Being a digital nomad means having a strong, reliable and fast internet connection is like oxygen. I simply can’t live without it. However, getting speedy and consistent data worldwide isn’t terribly straight forward, and usually ends up in meltdowns or security breaches. I don’t know how many Wi-Fi freakouts I have had to date, but I can tell you they’re not fun.
Ever since we were essentially trapped South America with no power or internet, I vowed I would never again go abroad without a plan.
Trying to find free WiFi connections is annoying. I’m all for saving a buck, but there are less important things I can save money on. Data is not one of them. There are way too many insecure networks out there, not to mention how desperate I look when I’m trying to find a connection.
2020 TEP Wireless Review - Travel Wi-Fi Hotspot
This blog was originally written in 2018, but since then, Tep has changed a LOT with their pricing, options, and subscriptions. The service is essentially the same, only the device looks different and the pricing structure is different.
Here's the most current and update information on using Tep:
If you don’t already know, TEP Wireless is a little portable hotspot that gives you Wi-Fi/Data while you are travelling. Think of it like it’s own little cell phone, but it’s only feature is to allow you to hotspot off of it’s connection. It allows up to 5 people to connect to it at one time, gives 4G speeds, and offers unlimited data consumption. (As long as you aren’t being a hog… more on that later.)
Connecting to TEP lets you have internet abroad without getting a new SIM card or without using your current cell phone’s plan.
So...Did TEP Wireless Work For Us?
90% of the time, TEP worked flawlessly, but like anything tech related, it had it’s moments.
I can clearly remember 2 of them.
The first time TEP didn’t really want to work was the first trip we took it on. Last summer, Trevor and I took a month long road trip through 18 different states in the USA. Somewhere around South Dakota it decided it wasn’t going to play our road trip game. The unit just wouldn’t recognize the network. After emailing tech support, they reset the signal and we were able to get it back online. For the rest of the month, it worked like a charm! It was great to have Wi-Fi sitting shotgun in the car for those 10 hour driving days. I was surprised how it could keep up with the speeds were were going and throughout all the different cities we passed through.
The second time was a little less convenient. It was February of this year and we had just docked in New York from a Caribbean cruise. The weather was FREEZING and we were waiting outside to try and get an Uber. For some reason, TEP would not connect, which was the worst case scenario. We had no possible public WiFi, no pre-booked transportation, and 5000 other people trying to get a ride. Not a great way to end a cruise. Almost an hour later, we were able to get a faint signal and summoned an Uber, who luckily found us before the connection shut off again.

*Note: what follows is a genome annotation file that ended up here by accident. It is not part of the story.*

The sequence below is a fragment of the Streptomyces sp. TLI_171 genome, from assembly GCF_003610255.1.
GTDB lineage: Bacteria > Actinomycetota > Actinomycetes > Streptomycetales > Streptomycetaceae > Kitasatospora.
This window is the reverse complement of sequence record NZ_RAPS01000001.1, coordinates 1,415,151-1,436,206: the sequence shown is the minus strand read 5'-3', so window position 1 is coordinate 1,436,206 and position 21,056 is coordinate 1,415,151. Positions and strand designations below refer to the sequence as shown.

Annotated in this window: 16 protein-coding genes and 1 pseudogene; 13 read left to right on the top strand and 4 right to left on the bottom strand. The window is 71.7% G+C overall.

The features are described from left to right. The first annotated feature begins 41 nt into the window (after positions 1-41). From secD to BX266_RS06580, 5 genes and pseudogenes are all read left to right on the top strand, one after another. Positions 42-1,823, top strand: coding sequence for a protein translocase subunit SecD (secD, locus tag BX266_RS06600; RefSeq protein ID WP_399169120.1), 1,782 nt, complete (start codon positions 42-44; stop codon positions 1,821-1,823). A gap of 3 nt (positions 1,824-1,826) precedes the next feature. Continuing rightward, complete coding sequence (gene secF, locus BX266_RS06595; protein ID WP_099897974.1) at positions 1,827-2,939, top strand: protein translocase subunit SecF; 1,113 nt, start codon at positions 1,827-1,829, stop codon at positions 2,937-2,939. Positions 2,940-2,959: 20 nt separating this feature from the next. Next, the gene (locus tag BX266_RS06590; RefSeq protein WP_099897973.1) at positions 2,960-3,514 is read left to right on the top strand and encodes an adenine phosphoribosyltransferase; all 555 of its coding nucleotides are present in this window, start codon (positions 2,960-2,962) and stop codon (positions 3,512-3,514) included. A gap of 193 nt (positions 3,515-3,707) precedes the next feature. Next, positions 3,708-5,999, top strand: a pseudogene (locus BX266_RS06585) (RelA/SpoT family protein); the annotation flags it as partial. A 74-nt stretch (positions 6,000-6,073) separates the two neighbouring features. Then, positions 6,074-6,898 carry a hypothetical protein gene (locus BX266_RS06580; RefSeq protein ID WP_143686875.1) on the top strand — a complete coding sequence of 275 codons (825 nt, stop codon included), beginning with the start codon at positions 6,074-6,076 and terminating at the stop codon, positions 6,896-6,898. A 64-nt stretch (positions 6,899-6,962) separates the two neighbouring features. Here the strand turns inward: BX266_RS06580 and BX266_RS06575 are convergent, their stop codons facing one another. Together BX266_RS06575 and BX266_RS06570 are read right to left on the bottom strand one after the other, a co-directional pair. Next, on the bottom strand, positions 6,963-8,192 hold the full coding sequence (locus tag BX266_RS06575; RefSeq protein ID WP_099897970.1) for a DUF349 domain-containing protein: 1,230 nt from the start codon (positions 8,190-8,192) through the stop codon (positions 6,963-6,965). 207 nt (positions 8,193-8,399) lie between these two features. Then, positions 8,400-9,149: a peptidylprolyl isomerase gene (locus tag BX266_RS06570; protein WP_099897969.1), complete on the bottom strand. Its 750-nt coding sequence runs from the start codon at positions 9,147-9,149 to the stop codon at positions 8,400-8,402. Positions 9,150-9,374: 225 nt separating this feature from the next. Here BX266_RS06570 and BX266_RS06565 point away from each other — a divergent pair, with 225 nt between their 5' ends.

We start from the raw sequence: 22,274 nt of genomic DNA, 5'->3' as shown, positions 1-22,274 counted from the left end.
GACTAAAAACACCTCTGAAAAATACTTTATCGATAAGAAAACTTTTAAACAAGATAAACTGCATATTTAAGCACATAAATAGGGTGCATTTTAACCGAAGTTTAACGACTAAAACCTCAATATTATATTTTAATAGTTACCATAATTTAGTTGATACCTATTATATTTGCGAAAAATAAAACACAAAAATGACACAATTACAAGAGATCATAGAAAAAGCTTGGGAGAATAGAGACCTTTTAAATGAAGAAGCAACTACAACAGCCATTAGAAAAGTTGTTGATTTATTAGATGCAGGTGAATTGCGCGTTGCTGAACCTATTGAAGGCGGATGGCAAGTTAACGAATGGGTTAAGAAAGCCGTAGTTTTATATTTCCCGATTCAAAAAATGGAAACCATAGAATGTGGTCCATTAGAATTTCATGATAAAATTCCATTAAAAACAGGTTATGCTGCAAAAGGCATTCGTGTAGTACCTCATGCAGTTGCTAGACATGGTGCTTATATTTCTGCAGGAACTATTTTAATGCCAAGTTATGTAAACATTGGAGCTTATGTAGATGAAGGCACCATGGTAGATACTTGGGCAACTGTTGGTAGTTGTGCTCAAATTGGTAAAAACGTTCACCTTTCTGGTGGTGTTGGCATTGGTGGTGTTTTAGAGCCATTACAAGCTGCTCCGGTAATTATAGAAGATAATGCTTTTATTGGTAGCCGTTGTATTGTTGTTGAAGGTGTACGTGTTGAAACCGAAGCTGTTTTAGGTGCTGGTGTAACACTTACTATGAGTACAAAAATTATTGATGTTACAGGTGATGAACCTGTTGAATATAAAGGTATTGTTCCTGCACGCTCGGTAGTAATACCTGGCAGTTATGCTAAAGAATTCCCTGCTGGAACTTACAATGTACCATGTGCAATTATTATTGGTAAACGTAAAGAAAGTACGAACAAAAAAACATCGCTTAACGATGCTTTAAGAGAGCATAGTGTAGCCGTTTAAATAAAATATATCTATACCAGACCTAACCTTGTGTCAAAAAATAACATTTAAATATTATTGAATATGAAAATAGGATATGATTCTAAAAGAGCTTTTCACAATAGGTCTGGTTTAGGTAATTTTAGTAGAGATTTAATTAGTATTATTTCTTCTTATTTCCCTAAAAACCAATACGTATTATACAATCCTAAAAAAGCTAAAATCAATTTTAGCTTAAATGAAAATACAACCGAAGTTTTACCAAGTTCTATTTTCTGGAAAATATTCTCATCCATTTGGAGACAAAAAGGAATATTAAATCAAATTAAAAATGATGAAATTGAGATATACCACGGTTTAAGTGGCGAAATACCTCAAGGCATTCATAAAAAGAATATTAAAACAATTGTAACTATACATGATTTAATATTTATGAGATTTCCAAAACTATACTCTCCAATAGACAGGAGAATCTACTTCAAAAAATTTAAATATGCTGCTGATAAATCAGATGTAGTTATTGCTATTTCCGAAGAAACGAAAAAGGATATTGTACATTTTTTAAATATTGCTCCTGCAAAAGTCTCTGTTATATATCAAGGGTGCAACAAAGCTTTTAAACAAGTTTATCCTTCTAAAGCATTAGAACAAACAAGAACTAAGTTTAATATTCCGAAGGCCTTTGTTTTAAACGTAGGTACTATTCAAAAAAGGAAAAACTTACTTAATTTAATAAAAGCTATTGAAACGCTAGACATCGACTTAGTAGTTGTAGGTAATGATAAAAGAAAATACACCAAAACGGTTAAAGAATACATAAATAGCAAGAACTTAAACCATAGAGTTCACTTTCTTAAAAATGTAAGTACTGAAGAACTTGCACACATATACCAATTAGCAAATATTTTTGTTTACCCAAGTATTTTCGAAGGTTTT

Now that the bad is out of the way, I do have to point out that TEP did work wonderfully dozens of other times. I've used it in Gothenburg, Bali, Doha, London, Edinburgh, Belgium and lots of other stops along the way.
This Wi-Fi hotspot saved the day more times than I can count!
All securely. With a decent speed. And without losing my mind. That equals pure bliss folks. Pure entrepreneurial bliss.
It works in 100+ countries worldwide. I’ve listed them all at the bottom of this blog for anyone who loves specifics!
How much does TEP Wireless Cost?
They have different packages for rentals vs buying, and it will also depend on where you are travelling.
RENTING a TEP:
Europe or North America:
- $5.95/day = 1GB per day of 3G speeds
- $8.95/day = 3GB per day of 4G speeds
- $12.95/day = 5GB of 4G speeds
South America, Asia, Africa or Global:
- $12.95/day = 1GB of 4G speeds
BUYING a TEP:
You can buy your own unit for $129 and then have more control over how much data buy. With a purchased unit you can choose between a ‘pay as you go' system or a subscription.
Pay As You Go:
- $7.95 = 1GB per day
- $9.95 = 2GB per day
If you decide you want to pay for a monthly subscription data package, they will actually send you the TEP device FOR FREE!
Here are the packages for monthly data subscriptions:
- $99 = 30GB per month
- $139 = 60GB per month
So when is Tep cheaper/better than just using your cell phone plan abroad?
When I first saw the prices, I thought to myself: “Hmm.. I think my cell phone plan is around the same price, maybe I will just use that!”
Most cell phone providers will offer you a $5, $7 or $10 a day charge to use your existing cellphone plan in another country. Key term being ‘use your existing cellphone plan’. I only had 5BG of data for the month, where TEP would have given me unlimited data for the same price. PLUS, TEP allows up to 5 people to connect to the unit, where my cell phone plan does not.
I ended up going WAY over my cell phone data plan the time I picked it over using TEP. And I mean WAY over. After a $450 cell phone bill, I realized I was way better off using TEP instead of using my existing cell plan.
We’ve actually been suspending our cell phone plans when travelling for 30 days or more at a time. Since TEP has given us a good connection, and now has the ability to make and receive calls, we don’t need our cell planes will abroad.
Being Canadian, this means we are saving $190 a month for our 2 phones. (Yes, the rest of the world dies laughing at our overpriced providers.)
Should you RENT or BUY a TEP Wireless Wi-Fi Hotspot?
TEP Wireless let’s you either buy or rent the unit, but I think buying is the way to go if you travel a lot.
- You need to let them know at least 10 days before your trip so they can mail the unit to you. They also ask that you mail it back to them within 2 days of your trip ending. I don’t know about you, but the last thing I want to do is coordinate mail before and after a trip.
- The rate of data per day is $1 higher on a rental. Not a big deal, but frequent travel can start to add up.
- You own it! Yay! It comes with a 12 month warranty as well.
- Owning it means you can use it whenever and wherever you want, without having to coordinate it with them before hand. We took a last minute trip out of country and simply switched it on, and BINGO… it worked.